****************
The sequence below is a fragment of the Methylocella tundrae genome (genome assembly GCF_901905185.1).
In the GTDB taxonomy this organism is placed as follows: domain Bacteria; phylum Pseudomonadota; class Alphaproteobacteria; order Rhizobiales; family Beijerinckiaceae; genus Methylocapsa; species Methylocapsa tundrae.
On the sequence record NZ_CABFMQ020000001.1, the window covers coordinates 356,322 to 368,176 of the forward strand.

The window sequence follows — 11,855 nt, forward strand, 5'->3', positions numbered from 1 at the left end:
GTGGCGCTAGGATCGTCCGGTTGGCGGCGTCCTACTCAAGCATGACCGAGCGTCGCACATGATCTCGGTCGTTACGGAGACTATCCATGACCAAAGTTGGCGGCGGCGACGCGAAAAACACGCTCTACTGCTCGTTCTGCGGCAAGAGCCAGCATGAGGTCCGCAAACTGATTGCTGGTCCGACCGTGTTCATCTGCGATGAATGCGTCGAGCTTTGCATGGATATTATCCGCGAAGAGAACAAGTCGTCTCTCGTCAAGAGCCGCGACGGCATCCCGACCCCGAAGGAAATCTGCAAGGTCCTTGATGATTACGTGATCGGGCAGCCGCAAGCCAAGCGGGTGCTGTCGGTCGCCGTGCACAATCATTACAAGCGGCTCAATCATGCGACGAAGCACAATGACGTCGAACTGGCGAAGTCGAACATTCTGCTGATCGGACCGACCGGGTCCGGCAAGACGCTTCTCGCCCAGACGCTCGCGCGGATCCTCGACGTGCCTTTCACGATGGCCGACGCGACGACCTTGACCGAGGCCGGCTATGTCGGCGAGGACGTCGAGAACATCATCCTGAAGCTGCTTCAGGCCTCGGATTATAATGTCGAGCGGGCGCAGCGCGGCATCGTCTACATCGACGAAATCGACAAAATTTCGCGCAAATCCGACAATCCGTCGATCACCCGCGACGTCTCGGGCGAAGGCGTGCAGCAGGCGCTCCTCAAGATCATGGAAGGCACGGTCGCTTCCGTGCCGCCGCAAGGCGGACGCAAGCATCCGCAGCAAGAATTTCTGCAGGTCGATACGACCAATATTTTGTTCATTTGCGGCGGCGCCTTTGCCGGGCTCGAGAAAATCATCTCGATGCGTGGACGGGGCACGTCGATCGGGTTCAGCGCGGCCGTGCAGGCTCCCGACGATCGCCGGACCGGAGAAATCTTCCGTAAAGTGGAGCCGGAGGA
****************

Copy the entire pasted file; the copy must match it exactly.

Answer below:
The sequence below is a fragment of the Methylocella tundrae genome (genome assembly GCF_901905185.1).
In the GTDB taxonomy this organism is placed as follows: domain Bacteria; phylum Pseudomonadota; class Alphaproteobacteria; order Rhizobiales; family Beijerinckiaceae; genus Methylocapsa; species Methylocapsa tundrae.
On the sequence record NZ_CABFMQ020000001.1, the window covers coordinates 356,322 to 368,176 of the forward strand.

The window sequence follows — 11,855 nt, forward strand, 5'->3', positions numbered from 1 at the left end:
GTGGCGCTAGGATCGTCCGGTTGGCGGCGTCCTACTCAAGCATGACCGAGCGTCGCACATGATCTCGGTCGTTACGGAGACTATCCATGACCAAAGTTGGCGGCGGCGACGCGAAAAACACGCTCTACTGCTCGTTCTGCGGCAAGAGCCAGCATGAGGTCCGCAAACTGATTGCTGGTCCGACCGTGTTCATCTGCGATGAATGCGTCGAGCTTTGCATGGATATTATCCGCGAAGAGAACAAGTCGTCTCTCGTCAAGAGCCGCGACGGCATCCCGACCCCGAAGGAAATCTGCAAGGTCCTTGATGATTACGTGATCGGGCAGCCGCAAGCCAAGCGGGTGCTGTCGGTCGCCGTGCACAATCATTACAAGCGGCTCAATCATGCGACGAAGCACAATGACGTCGAACTGGCGAAGTCGAACATTCTGCTGATCGGACCGACCGGGTCCGGCAAGACGCTTCTCGCCCAGACGCTCGCGCGGATCCTCGACGTGCCTTTCACGATGGCCGACGCGACGACCTTGACCGAGGCCGGCTATGTCGGCGAGGACGTCGAGAACATCATCCTGAAGCTGCTTCAGGCCTCGGATTATAATGTCGAGCGGGCGCAGCGCGGCATCGTCTACATCGACGAAATCGACAAAATTTCGCGCAAATCCGACAATCCGTCGATCACCCGCGACGTCTCGGGCGAAGGCGTGCAGCAGGCGCTCCTCAAGATCATGGAAGGCACGGTCGCTTCCGTGCCGCCGCAAGGCGGACGCAAGCATCCGCAGCAAGAATTTCTGCAGGTCGATACGACCAATATTTTGTTCATTTGCGGCGGCGCCTTTGCCGGGCTCGAGAAAATCATCTCGATGCGTGGACGGGGCACGTCGATCGGGTTCAGCGCGGCCGTGCAGGCTCCCGACGATCGCCGGACCGGAGAAATCTTCCGTAAAGTGGAGCCGGAGGA